Thursday, March 5, 2015
Throwback Thursday: Florida 2005
Strangler fig, Naples, January 2005
It's hard to believe I've been vacationing in Ft. Lauderdale, Florida for 10 years. In 2005, Dan and I decided to spend a day there before traveling to Sarasota, where I was scheduled to give a talk at Marie Selby Botanical Gardens. I hadn't been to Florida since I was a kid, and never to south Florida at all, so I arranged a whirlwind tour that started in Ft. Lauderdale, stopping in South Beach on our way to a tour of Fairchild Tropical Botanical Garden in Miami, driving across the state to visit my parents and aunt in Naples, up to Sarasota and Selby, then back to Naples for more family time and finally flying out of Ft. Myers, all in the space of 5 days. In retrospect it was insane, but we enjoyed that trip immensely. Here are a few more photos from that trip (although oddly enough, I have none from Ft. Lauderdale!).
Fairchild Tropical Botanical Garden
Copernicia sp., Fairchild
Dan at Fairchild
Aside from turning us on to Florida, that trip was a revelation in that I discovered that Dan actually likes plants, as long as they're big and tropical (and as long as I don't keep telling him all their names)! I think our visit to Fairchild was the first time he actually enjoyed a tour of a botanical garden. Every year since then I've dragged him to some garden or nursery in Florida, and for the most part he humors me as long as we get to do a few other things as well!
Another revelation at Fairchild was the use of seemannias as bedding plants. Seemannia (formerly Gloxinia) sylvatica is vigorous, almost weedy, in south Florida and provides brilliant color in the winter. I was amazed to see this species planted in full sun. I always considered these shade plants but I've since learned that most of the species and hybrids of this genus do well with at least some direct sun.
Colocasia esculenta 'Black Magic' with Seemannia sylvatica
Marie Selby Botanical Gardens
Calathea sp., Selby
Hoya sp. at Selby, the largest flowers I have ever seen on this genus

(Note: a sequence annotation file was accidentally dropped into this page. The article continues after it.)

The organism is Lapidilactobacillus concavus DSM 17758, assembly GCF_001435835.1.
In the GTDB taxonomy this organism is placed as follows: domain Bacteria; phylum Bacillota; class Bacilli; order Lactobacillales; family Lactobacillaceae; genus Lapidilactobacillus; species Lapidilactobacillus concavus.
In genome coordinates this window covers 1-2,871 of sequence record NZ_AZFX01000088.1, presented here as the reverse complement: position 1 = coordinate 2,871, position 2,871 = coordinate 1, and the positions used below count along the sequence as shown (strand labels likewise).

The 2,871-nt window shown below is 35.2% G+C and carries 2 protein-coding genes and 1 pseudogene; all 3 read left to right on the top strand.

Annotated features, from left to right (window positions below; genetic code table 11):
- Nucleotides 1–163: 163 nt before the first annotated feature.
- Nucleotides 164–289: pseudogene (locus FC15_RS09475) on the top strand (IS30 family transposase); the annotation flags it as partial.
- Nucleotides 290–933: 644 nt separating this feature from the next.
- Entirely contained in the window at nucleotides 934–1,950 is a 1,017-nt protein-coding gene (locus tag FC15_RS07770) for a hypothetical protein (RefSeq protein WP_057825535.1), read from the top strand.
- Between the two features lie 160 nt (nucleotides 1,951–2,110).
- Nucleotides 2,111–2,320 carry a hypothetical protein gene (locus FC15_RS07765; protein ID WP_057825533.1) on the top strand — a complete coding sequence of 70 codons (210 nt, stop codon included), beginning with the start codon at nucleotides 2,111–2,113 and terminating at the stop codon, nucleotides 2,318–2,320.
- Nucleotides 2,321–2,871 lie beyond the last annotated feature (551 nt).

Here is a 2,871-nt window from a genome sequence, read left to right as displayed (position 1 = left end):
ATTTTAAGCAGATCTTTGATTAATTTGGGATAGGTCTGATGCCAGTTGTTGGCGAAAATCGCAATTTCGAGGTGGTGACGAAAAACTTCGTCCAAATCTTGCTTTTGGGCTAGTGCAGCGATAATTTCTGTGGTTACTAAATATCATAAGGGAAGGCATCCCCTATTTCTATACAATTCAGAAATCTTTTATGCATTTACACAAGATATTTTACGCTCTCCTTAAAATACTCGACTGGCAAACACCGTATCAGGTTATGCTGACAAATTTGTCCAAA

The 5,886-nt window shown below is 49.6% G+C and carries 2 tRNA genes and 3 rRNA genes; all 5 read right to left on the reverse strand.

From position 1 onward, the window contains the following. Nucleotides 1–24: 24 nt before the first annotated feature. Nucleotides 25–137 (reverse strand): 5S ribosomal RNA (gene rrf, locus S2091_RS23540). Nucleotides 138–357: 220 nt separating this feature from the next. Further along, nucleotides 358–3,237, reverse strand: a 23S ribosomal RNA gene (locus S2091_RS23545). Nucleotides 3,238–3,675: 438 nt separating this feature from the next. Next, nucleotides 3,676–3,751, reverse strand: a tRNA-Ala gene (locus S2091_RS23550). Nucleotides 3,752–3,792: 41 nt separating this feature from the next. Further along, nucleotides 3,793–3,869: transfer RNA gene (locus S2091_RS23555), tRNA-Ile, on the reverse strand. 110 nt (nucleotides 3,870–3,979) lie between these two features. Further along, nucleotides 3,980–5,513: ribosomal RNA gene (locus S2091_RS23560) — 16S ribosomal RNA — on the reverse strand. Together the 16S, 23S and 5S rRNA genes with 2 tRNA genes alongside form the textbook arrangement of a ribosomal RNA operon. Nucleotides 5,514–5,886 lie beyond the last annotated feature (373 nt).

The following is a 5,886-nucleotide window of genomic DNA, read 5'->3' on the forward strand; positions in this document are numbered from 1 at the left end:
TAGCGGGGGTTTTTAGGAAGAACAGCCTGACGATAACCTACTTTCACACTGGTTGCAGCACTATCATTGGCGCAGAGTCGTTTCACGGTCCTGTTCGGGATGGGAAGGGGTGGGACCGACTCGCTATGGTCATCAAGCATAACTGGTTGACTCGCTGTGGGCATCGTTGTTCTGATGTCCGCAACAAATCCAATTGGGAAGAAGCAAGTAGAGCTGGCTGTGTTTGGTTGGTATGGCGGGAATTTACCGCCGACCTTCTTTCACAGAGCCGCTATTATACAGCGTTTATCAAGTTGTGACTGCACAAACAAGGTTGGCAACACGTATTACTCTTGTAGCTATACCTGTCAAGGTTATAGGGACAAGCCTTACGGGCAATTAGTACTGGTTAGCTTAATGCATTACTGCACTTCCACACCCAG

Huperzia sp., an epiphytic lycopod at Selby
Epiphytic begonia at Selby
In going through these photos, one thing I've noticed is that my more recent photos are generally better, although not necessarily because I've become a better photographer! I take a lot more photos now, and can afford to be more selective. I've also discovered a great easy-to-use photo editing program, IrfanView, which I use to edit my photos for brightness, contrast, and color balance. I crop them a lot more often, and frequently use the "sharpen" function as well. For my purposes--strictly web presentation for now!--this has served me well. But I'm still using my ancient (practically prehistoric) Nikon Coolpix 995 digital camera and I'm overdue for a major upgrade!
Crow, Naples Pier
We spent our last day in Naples, visiting with my parents and aunt before flying out of Ft. Myers. My aunt took us to the Naples Pier, where she took our photo with the strangler fig photo, but what impressed me most about Naples was the big, beautiful, and very, very expensive homes near the beach.
Homes near Naples Pier
Since 2005, I've seen lots of strangler figs all over south Florida. There are several naturalized species but at least one of them (Ficus aurea) is native. One of the introduced species is banyan (Ficus benghalensis), a native of India, and on our latest trip we saw a large specimen at The Kampong in Coconut Grove. If I've learned anything, it's to never turn your back on a strangler fig! More about my latest trip to Florida in the next blog post!
Banyan (Ficus benghalensis), The Kampong, Coconut Grove, February 2015